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Court Blocks St. Clair Private Right-of-Way Project

The proposal to replace St. Clair’s aging streetcar tracks with a private right-of-way was dealt a significant blow today as a court overturned the City of Toronto decision to upgrade the tracks. The process, which had passed the Ontario Municipal Board had been appealed to provincial court by opponents of the project, citing an error of law.

The judges sided with the project’s opponents through their claim that the St. Clair upgrade represented a “rapid transit project”, thanks to the fact that the streetcars on Spadina Avenue and Queens Quay were originally promoted as such. Toronto’s official plan only called for St. Clair to receive a “surface transit improvement”. A “surface transit improvement” could be deemed as having received sufficient consideration from the environmental assessment process, but a “rapid transit” line would require more than what the city provided. Despite the fact that Toronto no longer considered the Spadina and Queens Quay examples as rapid transit (and despite the foolishness of considering these projects such), the law was the law, and the TTC can no longer proceed with the reconstruction of St. Clair’s tracks with a private right-of-way in mind.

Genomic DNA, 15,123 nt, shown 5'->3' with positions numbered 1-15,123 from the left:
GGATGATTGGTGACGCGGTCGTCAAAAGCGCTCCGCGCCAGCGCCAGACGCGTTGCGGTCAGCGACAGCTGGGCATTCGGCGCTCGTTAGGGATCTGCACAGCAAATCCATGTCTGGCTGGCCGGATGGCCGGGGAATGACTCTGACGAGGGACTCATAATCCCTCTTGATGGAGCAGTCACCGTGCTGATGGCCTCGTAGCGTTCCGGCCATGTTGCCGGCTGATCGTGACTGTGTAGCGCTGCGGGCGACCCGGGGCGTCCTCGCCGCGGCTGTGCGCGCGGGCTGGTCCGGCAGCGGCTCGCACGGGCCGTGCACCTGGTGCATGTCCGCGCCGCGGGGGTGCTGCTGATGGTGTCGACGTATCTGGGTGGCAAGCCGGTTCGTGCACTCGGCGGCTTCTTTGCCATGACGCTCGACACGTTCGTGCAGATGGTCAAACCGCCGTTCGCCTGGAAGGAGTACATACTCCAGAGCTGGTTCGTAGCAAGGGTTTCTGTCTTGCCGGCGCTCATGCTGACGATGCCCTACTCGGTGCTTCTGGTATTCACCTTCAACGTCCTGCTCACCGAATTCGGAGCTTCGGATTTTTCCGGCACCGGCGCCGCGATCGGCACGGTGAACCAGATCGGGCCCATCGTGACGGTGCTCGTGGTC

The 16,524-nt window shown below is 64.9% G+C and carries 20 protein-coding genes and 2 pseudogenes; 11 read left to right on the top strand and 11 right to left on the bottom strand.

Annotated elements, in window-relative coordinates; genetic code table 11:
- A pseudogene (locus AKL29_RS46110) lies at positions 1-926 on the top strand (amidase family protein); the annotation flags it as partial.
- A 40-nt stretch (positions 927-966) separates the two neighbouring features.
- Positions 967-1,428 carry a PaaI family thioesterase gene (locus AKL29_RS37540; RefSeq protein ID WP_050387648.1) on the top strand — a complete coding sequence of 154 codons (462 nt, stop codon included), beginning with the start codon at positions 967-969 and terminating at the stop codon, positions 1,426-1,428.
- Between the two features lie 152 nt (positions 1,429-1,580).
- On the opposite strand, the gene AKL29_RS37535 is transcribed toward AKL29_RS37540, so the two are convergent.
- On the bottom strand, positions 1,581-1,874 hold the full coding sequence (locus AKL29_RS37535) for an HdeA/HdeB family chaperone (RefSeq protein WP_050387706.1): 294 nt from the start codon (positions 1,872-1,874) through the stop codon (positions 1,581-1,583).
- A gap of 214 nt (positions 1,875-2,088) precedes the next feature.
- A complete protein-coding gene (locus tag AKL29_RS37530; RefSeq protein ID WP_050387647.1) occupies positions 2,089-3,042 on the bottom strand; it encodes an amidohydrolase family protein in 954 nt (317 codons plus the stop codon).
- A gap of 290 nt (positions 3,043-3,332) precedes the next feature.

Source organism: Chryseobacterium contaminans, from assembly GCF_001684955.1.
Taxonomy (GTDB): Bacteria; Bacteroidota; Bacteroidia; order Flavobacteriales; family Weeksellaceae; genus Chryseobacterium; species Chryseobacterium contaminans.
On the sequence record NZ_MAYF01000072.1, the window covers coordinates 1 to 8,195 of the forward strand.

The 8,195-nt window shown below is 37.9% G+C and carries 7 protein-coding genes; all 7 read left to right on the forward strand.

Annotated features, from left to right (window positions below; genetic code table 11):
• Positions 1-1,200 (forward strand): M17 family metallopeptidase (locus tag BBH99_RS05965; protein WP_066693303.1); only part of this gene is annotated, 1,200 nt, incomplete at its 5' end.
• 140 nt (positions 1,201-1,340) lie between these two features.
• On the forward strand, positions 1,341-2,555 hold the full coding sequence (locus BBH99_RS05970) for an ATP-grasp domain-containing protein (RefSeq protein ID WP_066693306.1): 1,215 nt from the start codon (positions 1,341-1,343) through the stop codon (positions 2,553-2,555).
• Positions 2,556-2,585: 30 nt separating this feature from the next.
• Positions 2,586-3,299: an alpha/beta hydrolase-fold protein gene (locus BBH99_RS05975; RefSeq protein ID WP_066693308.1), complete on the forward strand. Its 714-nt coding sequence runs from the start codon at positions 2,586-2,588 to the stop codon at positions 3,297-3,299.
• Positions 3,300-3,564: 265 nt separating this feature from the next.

The TTC and the City of Toronto have fifteen days to appeal. More details are available from the Star.

Personal Commentary

I find it remarkable that the opponents to the St. Clair private right-of-way project (primarily Save Our St. Clair) could be so shortsighted, and it is disappointing that this project — which would have significantly benefitted the City in general as well as St. Clair West in particular, has been delayed thanks to a technicality. It is important to note that the proposal did have significant support from within the community, so portraying this as a victory for all of St. Clair’s residents and businesses is inaccurate.